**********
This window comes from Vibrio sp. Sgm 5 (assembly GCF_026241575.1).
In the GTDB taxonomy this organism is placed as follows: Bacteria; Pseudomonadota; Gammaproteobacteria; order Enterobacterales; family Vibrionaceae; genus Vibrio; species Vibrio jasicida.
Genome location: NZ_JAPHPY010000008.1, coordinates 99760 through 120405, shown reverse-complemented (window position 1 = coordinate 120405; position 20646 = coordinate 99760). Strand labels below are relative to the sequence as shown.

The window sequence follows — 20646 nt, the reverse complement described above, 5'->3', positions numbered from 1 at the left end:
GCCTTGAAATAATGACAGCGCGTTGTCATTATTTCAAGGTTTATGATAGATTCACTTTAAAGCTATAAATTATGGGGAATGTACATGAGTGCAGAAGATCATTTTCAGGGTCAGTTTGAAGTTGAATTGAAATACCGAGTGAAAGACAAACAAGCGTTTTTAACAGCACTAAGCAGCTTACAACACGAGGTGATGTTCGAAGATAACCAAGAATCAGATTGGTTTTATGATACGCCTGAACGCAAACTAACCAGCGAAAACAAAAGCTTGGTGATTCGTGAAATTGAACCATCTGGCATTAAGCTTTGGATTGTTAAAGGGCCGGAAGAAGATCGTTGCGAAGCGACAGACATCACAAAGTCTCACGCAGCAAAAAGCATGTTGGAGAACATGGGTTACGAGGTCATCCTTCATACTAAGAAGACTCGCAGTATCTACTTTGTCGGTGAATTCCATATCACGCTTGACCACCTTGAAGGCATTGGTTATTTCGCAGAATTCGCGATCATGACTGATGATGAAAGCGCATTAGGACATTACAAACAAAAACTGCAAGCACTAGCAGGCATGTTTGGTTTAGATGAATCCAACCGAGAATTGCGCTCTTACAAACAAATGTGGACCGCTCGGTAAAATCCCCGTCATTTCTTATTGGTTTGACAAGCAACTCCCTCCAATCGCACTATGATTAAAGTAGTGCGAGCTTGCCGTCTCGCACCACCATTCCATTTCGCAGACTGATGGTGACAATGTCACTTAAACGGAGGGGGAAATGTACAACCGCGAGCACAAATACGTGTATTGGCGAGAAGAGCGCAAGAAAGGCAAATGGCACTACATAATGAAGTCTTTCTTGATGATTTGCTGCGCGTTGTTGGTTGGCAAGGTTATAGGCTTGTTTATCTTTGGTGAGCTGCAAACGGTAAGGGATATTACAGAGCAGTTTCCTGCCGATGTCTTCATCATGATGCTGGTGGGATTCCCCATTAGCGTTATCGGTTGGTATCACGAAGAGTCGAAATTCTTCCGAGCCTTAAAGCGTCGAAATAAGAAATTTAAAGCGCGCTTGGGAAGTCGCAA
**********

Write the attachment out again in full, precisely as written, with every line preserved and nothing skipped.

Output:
This window comes from Vibrio sp. Sgm 5 (assembly GCF_026241575.1).
In the GTDB taxonomy this organism is placed as follows: Bacteria; Pseudomonadota; Gammaproteobacteria; order Enterobacterales; family Vibrionaceae; genus Vibrio; species Vibrio jasicida.
Genome location: NZ_JAPHPY010000008.1, coordinates 99760 through 120405, shown reverse-complemented (window position 1 = coordinate 120405; position 20646 = coordinate 99760). Strand labels below are relative to the sequence as shown.

The window sequence follows — 20646 nt, the reverse complement described above, 5'->3', positions numbered from 1 at the left end:
GCCTTGAAATAATGACAGCGCGTTGTCATTATTTCAAGGTTTATGATAGATTCACTTTAAAGCTATAAATTATGGGGAATGTACATGAGTGCAGAAGATCATTTTCAGGGTCAGTTTGAAGTTGAATTGAAATACCGAGTGAAAGACAAACAAGCGTTTTTAACAGCACTAAGCAGCTTACAACACGAGGTGATGTTCGAAGATAACCAAGAATCAGATTGGTTTTATGATACGCCTGAACGCAAACTAACCAGCGAAAACAAAAGCTTGGTGATTCGTGAAATTGAACCATCTGGCATTAAGCTTTGGATTGTTAAAGGGCCGGAAGAAGATCGTTGCGAAGCGACAGACATCACAAAGTCTCACGCAGCAAAAAGCATGTTGGAGAACATGGGTTACGAGGTCATCCTTCATACTAAGAAGACTCGCAGTATCTACTTTGTCGGTGAATTCCATATCACGCTTGACCACCTTGAAGGCATTGGTTATTTCGCAGAATTCGCGATCATGACTGATGATGAAAGCGCATTAGGACATTACAAACAAAAACTGCAAGCACTAGCAGGCATGTTTGGTTTAGATGAATCCAACCGAGAATTGCGCTCTTACAAACAAATGTGGACCGCTCGGTAAAATCCCCGTCATTTCTTATTGGTTTGACAAGCAACTCCCTCCAATCGCACTATGATTAAAGTAGTGCGAGCTTGCCGTCTCGCACCACCATTCCATTTCGCAGACTGATGGTGACAATGTCACTTAAACGGAGGGGGAAATGTACAACCGCGAGCACAAATACGTGTATTGGCGAGAAGAGCGCAAGAAAGGCAAATGGCACTACATAATGAAGTCTTTCTTGATGATTTGCTGCGCGTTGTTGGTTGGCAAGGTTATAGGCTTGTTTATCTTTGGTGAGCTGCAAACGGTAAGGGATATTACAGAGCAGTTTCCTGCCGATGTCTTCATCATGATGCTGGTGGGATTCCCCATTAGCGTTATCGGTTGGTATCACGAAGAGTCGAAATTCTTCCGAGCCTTAAAGCGTCGAAATAAGAAATTTAAAGCGCGCTTGGGAAGTCGCAA